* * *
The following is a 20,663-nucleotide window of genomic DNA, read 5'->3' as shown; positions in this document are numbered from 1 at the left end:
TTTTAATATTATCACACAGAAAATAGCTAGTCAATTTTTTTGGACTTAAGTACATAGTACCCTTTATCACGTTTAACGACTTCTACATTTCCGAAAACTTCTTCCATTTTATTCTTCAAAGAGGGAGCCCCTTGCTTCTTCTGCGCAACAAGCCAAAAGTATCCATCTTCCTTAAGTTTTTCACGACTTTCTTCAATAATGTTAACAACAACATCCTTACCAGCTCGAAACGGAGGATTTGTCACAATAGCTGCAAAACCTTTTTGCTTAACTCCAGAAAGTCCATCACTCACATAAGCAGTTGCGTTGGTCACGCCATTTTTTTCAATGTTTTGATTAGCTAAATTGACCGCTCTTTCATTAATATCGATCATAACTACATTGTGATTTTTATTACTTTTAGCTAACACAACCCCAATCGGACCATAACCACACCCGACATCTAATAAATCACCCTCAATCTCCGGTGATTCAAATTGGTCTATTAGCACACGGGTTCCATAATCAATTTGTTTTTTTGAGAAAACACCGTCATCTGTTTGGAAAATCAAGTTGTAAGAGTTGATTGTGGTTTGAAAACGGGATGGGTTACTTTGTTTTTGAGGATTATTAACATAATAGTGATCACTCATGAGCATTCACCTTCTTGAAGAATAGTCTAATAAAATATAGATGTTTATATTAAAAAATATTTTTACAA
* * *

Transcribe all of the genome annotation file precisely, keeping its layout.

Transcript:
The following is a 20,663-nucleotide window of genomic DNA, read 5'->3' as shown; positions in this document are numbered from 1 at the left end:
TTTTAATATTATCACACAGAAAATAGCTAGTCAATTTTTTTGGACTTAAGTACATAGTACCCTTTATCACGTTTAACGACTTCTACATTTCCGAAAACTTCTTCCATTTTATTCTTCAAAGAGGGAGCCCCTTGCTTCTTCTGCGCAACAAGCCAAAAGTATCCATCTTCCTTAAGTTTTTCACGACTTTCTTCAATAATGTTAACAACAACATCCTTACCAGCTCGAAACGGAGGATTTGTCACAATAGCTGCAAAACCTTTTTGCTTAACTCCAGAAAGTCCATCACTCACATAAGCAGTTGCGTTGGTCACGCCATTTTTTTCAATGTTTTGATTAGCTAAATTGACCGCTCTTTCATTAATATCGATCATAACTACATTGTGATTTTTATTACTTTTAGCTAACACAACCCCAATCGGACCATAACCACACCCGACATCTAATAAATCACCCTCAATCTCCGGTGATTCAAATTGGTCTATTAGCACACGGGTTCCATAATCAATTTGTTTTTTTGAGAAAACACCGTCATCTGTTTGGAAAATCAAGTTGTAAGAGTTGATTGTGGTTTGAAAACGGGATGGGTTACTTTGTTTTTGAGGATTATTAACATAATAGTGATCACTCATGAGCATTCACCTTCTTGAAGAATAGTCTAATAAAATATAGATGTTTATATTAAAAAATATTTTTACAA